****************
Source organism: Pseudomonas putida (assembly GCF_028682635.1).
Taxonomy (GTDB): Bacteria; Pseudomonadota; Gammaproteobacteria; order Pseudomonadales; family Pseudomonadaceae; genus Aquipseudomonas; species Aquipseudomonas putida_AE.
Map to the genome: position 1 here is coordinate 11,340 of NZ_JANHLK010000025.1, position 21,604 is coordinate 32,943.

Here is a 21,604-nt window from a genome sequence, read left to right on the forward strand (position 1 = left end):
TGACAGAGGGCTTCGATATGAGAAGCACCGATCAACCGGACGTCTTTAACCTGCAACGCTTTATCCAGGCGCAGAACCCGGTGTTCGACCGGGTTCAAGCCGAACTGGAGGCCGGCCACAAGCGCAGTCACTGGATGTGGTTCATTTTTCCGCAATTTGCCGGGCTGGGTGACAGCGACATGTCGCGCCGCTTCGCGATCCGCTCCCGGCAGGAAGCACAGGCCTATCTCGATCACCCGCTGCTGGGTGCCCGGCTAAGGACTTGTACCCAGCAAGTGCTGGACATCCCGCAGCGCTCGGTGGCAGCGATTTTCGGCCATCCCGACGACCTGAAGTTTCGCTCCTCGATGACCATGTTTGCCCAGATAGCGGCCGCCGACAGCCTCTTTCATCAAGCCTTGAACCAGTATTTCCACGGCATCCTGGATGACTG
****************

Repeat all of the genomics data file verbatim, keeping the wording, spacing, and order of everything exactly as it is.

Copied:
Source organism: Pseudomonas putida (assembly GCF_028682635.1).
Taxonomy (GTDB): Bacteria; Pseudomonadota; Gammaproteobacteria; order Pseudomonadales; family Pseudomonadaceae; genus Aquipseudomonas; species Aquipseudomonas putida_AE.
Map to the genome: position 1 here is coordinate 11,340 of NZ_JANHLK010000025.1, position 21,604 is coordinate 32,943.

Here is a 21,604-nt window from a genome sequence, read left to right on the forward strand (position 1 = left end):
TGACAGAGGGCTTCGATATGAGAAGCACCGATCAACCGGACGTCTTTAACCTGCAACGCTTTATCCAGGCGCAGAACCCGGTGTTCGACCGGGTTCAAGCCGAACTGGAGGCCGGCCACAAGCGCAGTCACTGGATGTGGTTCATTTTTCCGCAATTTGCCGGGCTGGGTGACAGCGACATGTCGCGCCGCTTCGCGATCCGCTCCCGGCAGGAAGCACAGGCCTATCTCGATCACCCGCTGCTGGGTGCCCGGCTAAGGACTTGTACCCAGCAAGTGCTGGACATCCCGCAGCGCTCGGTGGCAGCGATTTTCGGCCATCCCGACGACCTGAAGTTTCGCTCCTCGATGACCATGTTTGCCCAGATAGCGGCCGCCGACAGCCTCTTTCATCAAGCCTTGAACCAGTATTTCCACGGCATCCTGGATGACTG